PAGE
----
Information Warfare: May 18, 2004

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Several shipping containers of Spam (the pork kind, not the email variety) are headed for Iraq, and this might result in a major new media firestorm of bad publicity for coalition troops there. The Arab media has made indignation over all the infidel (non-believer, meaning non-Moslem) troops in Iraq a major news issue. All those infidels are seen as a blot on Arab, and Moslem, honor. Al Jazeera, and all the other major Arab news outlets, compete furiously for stories about outranges against Arab honor and customs. With that in mind, how did all this Spam get sent to a country where even touching pork is forbidden by Islamic law?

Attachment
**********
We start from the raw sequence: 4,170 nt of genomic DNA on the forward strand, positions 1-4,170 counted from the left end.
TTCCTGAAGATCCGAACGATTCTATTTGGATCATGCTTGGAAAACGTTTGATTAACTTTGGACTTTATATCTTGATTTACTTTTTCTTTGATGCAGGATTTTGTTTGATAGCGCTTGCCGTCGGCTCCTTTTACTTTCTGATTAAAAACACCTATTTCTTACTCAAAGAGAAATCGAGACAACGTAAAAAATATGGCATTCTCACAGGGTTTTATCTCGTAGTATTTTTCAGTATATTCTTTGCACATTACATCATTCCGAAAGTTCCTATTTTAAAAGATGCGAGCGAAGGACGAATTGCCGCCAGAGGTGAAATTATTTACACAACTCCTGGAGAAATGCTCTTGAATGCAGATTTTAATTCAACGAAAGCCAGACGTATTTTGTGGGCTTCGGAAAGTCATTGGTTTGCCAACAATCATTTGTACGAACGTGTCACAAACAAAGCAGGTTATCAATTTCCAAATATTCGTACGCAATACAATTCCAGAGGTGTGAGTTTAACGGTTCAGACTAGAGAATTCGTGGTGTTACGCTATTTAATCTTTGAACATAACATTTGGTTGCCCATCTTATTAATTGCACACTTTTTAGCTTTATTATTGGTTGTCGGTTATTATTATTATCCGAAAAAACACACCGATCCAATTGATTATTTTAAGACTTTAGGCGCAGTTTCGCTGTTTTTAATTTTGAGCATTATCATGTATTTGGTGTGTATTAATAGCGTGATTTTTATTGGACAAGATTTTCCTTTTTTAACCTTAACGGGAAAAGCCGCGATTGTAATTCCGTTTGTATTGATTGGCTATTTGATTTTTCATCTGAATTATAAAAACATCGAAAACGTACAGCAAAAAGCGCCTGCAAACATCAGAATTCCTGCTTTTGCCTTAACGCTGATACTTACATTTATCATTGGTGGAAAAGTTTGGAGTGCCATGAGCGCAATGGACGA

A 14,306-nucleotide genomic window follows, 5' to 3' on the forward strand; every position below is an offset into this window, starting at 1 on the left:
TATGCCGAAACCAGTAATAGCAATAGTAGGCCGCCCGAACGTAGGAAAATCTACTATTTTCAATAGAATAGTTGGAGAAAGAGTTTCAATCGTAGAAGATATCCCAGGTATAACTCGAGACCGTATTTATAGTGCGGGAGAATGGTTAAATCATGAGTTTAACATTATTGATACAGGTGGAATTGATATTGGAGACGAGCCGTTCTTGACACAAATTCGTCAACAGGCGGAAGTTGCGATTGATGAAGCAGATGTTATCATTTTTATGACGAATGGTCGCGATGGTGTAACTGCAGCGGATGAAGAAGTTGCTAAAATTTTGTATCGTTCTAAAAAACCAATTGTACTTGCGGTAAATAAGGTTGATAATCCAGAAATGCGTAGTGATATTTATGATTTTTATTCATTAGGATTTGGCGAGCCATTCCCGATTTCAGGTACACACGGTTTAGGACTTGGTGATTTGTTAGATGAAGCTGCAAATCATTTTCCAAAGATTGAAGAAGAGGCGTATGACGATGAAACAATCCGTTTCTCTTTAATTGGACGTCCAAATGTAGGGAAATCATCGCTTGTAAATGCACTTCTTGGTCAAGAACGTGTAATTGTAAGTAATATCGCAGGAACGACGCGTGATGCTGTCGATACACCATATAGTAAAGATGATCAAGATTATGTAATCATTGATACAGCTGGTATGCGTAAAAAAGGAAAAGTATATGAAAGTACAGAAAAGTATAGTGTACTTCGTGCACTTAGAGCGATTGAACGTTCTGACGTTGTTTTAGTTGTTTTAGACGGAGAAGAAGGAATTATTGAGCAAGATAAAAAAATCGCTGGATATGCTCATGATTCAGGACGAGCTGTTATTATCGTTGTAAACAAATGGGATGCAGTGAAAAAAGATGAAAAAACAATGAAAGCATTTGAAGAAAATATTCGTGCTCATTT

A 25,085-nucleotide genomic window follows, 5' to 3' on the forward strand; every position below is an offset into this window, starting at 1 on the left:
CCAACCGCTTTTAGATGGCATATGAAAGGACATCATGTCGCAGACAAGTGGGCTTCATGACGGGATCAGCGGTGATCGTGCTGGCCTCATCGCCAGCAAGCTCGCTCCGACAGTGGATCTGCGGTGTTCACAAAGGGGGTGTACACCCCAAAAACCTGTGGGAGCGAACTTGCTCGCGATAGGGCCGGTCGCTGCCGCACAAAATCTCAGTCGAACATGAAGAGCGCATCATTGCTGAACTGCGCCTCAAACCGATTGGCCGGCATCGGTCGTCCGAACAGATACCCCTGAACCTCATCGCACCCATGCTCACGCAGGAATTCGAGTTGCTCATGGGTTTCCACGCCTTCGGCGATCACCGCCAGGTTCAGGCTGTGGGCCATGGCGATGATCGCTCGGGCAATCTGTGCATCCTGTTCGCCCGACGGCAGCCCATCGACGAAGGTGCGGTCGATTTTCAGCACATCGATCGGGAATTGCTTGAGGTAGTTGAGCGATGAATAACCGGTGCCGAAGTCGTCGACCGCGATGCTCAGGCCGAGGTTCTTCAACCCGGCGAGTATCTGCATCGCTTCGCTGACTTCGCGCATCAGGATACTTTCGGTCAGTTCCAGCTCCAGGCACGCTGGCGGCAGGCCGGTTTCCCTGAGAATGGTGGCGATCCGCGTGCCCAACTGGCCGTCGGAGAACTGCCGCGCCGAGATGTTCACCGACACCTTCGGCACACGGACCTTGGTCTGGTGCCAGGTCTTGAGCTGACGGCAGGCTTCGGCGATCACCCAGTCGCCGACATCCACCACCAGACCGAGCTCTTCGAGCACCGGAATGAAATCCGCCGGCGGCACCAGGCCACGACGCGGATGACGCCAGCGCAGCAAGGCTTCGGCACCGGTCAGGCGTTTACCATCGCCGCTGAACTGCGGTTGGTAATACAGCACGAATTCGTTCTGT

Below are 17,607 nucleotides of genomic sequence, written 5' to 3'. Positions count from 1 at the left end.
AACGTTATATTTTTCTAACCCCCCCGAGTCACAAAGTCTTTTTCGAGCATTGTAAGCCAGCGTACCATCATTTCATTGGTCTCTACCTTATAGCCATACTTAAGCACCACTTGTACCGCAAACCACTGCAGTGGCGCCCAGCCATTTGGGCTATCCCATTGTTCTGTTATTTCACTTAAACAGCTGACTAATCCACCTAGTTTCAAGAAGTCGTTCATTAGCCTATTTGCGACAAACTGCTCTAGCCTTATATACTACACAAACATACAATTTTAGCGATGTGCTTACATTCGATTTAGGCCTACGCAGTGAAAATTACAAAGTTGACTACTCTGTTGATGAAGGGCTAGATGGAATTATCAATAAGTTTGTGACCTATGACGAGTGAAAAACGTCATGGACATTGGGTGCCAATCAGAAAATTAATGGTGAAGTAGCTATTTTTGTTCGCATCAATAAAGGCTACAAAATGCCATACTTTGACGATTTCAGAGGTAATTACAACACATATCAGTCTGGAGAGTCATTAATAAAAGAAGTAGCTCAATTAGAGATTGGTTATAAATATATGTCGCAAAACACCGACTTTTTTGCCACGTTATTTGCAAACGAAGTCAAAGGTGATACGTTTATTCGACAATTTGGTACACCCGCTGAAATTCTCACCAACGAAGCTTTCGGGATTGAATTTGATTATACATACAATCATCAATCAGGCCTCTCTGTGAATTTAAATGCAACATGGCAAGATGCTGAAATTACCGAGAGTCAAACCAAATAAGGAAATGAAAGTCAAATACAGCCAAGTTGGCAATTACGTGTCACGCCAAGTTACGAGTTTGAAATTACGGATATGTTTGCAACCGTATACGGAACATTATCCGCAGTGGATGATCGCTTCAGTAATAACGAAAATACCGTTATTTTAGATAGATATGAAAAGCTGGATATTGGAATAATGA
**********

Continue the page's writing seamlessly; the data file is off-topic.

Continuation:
It seems that as the U.S. Army was looking for units to replace those that had spent a year in Iraq, it found a reserve engineer battalion (the 411th) in the Pacific that could replace the 389th Engineer battalion in Iraq. The units of the 411th Engineer battalion are from many American island territories in the Pacific. One of those islands is Guam, whose people consume more Spam per capita  than any other people on the planet. Pork has always been a very popular dish in the Pacific, from the Chinese to the Polynesians (the people to live on most Pacific islands.) Spam was invented during World War II, as a way to turn various pork byproducts (Spam stands for Spiced Pork and Ham) into a canned meat product. Spam was shipped to the troops in large quantities. While it was never very popular in the United States, when people in the Pacific came across it, they quickly adopted it as a delicacy. When the Samoan GIs found out they were headed for Iraq, they filled up several shipping containers with Spam, so they would not be without their favorite food while they served in Iraq. Samoans also tend to be very large people, and not the kind of guys you want to get on the wrong side of. Should any Arabs try to get between the Samoans and their Spam, there could be trouble.

 


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